Jonathan Hughes will never forget the moment his lifelong dream officially came true.
Hughes — a Flowery Branch graduate who has spent the last five years pitching for Georgia Tech — signed a free agency contract with the Philadelphia Phillies on Tuesday. The feeling was about as surreal as Hughes was expecting it to be.
“It was a great moment,” he said. “I was just standing there, thinking ‘Did this just really happen?’”
Hughes’ journey to the pros was a long and winding one. He was selected with the No. 68 overall pick by the Baltimore Oriole out of high school in the 2015 MLB Draft, but instead opted to pursue a college career at Georgia Tech first. After missing most of his true freshman season with an elbow injury, Hughes returned to great success in his last couple years of college, positioning himself for his latest opportunity to join the ranks of professionals.
But much like his college career, Hughes’ entrance into the MLB did not go as expected.
Due to concerns over the coronavirus pandemic, the 2020 MLB Draft last week was a shortened one, and although Hughes didn’t hear his name called then, it was followed by a larger than usual free agency signing frenzy.
“I started getting a lot of calls on Sunday morning,” he said. “A lot of teams were interested.”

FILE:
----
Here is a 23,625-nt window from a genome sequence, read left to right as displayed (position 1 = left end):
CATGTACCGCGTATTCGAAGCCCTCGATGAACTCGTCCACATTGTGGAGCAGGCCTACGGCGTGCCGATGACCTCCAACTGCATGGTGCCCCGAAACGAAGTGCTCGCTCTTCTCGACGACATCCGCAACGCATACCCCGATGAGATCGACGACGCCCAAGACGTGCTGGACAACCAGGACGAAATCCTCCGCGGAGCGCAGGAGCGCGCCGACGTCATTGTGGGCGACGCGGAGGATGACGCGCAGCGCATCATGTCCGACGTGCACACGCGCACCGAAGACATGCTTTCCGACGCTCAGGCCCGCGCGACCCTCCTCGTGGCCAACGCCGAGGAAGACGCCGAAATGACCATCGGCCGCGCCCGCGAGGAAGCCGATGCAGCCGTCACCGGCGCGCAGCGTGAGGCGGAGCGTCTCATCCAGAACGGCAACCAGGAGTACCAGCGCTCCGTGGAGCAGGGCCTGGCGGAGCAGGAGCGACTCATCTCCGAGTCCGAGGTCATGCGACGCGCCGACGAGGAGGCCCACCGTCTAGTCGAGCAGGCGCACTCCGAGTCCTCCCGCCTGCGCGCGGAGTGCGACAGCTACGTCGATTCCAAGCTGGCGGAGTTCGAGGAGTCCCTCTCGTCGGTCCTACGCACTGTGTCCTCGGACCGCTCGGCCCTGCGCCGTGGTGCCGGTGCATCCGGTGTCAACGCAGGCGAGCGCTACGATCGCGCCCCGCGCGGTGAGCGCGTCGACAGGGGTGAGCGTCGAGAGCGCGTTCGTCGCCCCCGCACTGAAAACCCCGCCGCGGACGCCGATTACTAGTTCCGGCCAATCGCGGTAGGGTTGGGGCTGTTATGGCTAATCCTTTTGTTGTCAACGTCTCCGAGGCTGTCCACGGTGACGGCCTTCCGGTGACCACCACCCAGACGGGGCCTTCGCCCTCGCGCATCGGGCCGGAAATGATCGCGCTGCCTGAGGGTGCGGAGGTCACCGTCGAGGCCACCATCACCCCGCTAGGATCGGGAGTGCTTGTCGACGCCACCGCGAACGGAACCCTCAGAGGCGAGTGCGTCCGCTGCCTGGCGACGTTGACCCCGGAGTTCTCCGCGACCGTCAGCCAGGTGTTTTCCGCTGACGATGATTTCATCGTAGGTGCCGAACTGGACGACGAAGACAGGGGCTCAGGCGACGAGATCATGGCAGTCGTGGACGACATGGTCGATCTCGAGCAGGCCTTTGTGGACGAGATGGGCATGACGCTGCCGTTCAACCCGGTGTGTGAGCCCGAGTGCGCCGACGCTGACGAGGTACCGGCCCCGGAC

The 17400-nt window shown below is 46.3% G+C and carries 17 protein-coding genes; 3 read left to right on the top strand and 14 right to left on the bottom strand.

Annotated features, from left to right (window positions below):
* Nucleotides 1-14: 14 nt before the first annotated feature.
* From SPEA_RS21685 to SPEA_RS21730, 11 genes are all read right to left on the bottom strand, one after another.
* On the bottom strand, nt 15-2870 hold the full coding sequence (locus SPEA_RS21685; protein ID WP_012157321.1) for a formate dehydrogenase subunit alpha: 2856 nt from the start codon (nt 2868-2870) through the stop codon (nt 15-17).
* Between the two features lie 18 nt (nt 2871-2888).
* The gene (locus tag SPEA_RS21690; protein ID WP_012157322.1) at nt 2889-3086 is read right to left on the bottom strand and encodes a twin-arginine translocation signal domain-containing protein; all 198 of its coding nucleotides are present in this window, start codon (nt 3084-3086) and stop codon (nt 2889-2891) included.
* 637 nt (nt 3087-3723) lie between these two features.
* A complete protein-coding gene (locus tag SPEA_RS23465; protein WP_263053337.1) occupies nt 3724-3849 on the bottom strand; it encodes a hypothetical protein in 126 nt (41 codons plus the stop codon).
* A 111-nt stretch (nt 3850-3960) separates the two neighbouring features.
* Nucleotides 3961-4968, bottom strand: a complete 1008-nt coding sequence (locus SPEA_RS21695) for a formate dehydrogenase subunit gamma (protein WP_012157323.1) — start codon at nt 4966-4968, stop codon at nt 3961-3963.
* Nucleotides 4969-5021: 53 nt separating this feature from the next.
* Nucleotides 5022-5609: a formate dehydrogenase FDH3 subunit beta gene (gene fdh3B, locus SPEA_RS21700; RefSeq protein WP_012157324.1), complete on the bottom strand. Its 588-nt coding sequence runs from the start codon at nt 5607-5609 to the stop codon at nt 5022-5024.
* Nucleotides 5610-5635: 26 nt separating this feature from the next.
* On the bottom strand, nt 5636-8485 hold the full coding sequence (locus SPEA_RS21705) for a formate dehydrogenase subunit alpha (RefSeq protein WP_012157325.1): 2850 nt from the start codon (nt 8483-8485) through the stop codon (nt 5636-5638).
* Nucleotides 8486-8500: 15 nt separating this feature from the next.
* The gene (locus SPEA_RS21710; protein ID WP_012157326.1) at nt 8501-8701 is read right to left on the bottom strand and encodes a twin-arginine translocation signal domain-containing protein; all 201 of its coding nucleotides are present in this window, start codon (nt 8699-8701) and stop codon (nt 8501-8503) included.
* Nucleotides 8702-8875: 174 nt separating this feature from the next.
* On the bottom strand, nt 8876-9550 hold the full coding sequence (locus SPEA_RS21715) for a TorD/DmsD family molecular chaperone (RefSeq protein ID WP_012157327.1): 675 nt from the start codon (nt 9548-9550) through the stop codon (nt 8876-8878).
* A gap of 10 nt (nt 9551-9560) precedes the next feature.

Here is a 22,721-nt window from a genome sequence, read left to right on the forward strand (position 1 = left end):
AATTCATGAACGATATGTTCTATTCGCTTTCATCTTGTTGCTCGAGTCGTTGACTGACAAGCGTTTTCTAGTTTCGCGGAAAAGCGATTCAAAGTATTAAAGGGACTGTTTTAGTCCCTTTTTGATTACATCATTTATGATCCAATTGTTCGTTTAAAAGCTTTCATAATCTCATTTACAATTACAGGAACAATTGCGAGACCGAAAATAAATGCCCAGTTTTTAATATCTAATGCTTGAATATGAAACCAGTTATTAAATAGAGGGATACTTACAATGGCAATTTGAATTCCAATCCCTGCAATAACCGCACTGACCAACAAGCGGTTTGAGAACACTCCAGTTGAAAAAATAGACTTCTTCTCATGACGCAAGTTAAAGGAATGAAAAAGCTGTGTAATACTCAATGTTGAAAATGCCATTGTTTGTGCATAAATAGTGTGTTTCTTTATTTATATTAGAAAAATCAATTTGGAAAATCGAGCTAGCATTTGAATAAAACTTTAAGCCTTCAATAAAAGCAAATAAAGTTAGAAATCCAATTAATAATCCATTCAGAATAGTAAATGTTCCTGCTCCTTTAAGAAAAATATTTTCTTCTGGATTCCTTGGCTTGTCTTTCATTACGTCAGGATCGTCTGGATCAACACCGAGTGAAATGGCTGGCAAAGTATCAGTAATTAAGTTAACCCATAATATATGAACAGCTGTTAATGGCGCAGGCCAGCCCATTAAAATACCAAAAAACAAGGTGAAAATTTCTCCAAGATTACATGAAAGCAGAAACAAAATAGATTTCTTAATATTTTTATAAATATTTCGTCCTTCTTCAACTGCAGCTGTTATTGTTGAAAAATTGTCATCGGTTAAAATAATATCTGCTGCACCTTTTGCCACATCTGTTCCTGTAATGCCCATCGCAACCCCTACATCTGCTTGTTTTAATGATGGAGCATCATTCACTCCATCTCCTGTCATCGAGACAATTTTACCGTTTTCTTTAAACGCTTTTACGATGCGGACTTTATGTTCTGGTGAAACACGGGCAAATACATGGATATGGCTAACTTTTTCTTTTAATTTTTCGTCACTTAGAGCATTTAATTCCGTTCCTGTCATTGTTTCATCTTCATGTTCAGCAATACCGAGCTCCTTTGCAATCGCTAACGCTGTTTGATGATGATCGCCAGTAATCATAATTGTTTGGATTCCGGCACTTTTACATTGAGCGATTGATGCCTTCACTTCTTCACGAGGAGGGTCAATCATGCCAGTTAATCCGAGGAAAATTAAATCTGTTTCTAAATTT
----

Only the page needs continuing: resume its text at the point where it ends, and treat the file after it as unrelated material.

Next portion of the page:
Hughes said his pitching coach from Georgia Tech — who had spent time as a pitching coordinator for the New York Yankees — was one of his primary resources when choosing a team. He learned that the Phillies had a strong reputation when it came to making sure their players are well taken care of, and he enjoyed his interactions with the team during the free agency signing period.
“There were a couple of teams that were in the mix, but it was just something that always was pulling me to (the Phillies),” Hughes said. “So I was like you know what, I’m not going to just lay around and kind of doublethink myself, second guess myself. It was just one of those things where I was like ‘You know what? That’s where I want to go.’”
After sleeping on it Monday night, Hughes woke up on Tuesday knowing exactly where he wanted to be.
And while he never had any second thoughts about his decision, Hughes said some of his Georgia Tech teammates were a little less happy that he had signed with a National League East rival of the hometown Atlanta Braves he grew up watching and supporting.
Hughes joked that his college roommate, Robert Winborne, had conflicting feelings on the signing.
“He was like, ‘Man, I don’t know why you’re doing this to me,” Hughes said. “‘Why are you making me cheer for the Phillies?’”
Hughes is still a bit in the dark about what will come next for him in his professional career.
With many questions still left unanswered regarding the MLB season as well as how the minor league season may be handled, he said he and the rest of the latest rookie class remain in wait-and-see mode while they wait for the higher ups to make a decision on how things will play out.
As his professional career gets underway, Hughes said his main goal is the same one he’s had since he was a kid: win a World Series. When it comes to more immediate aspirations, he said he’s not looking too far ahead.
“First comes first, is to focus on the present and not look too much in the future,” Hughes said. “And then I’ll set my specific goals from there.”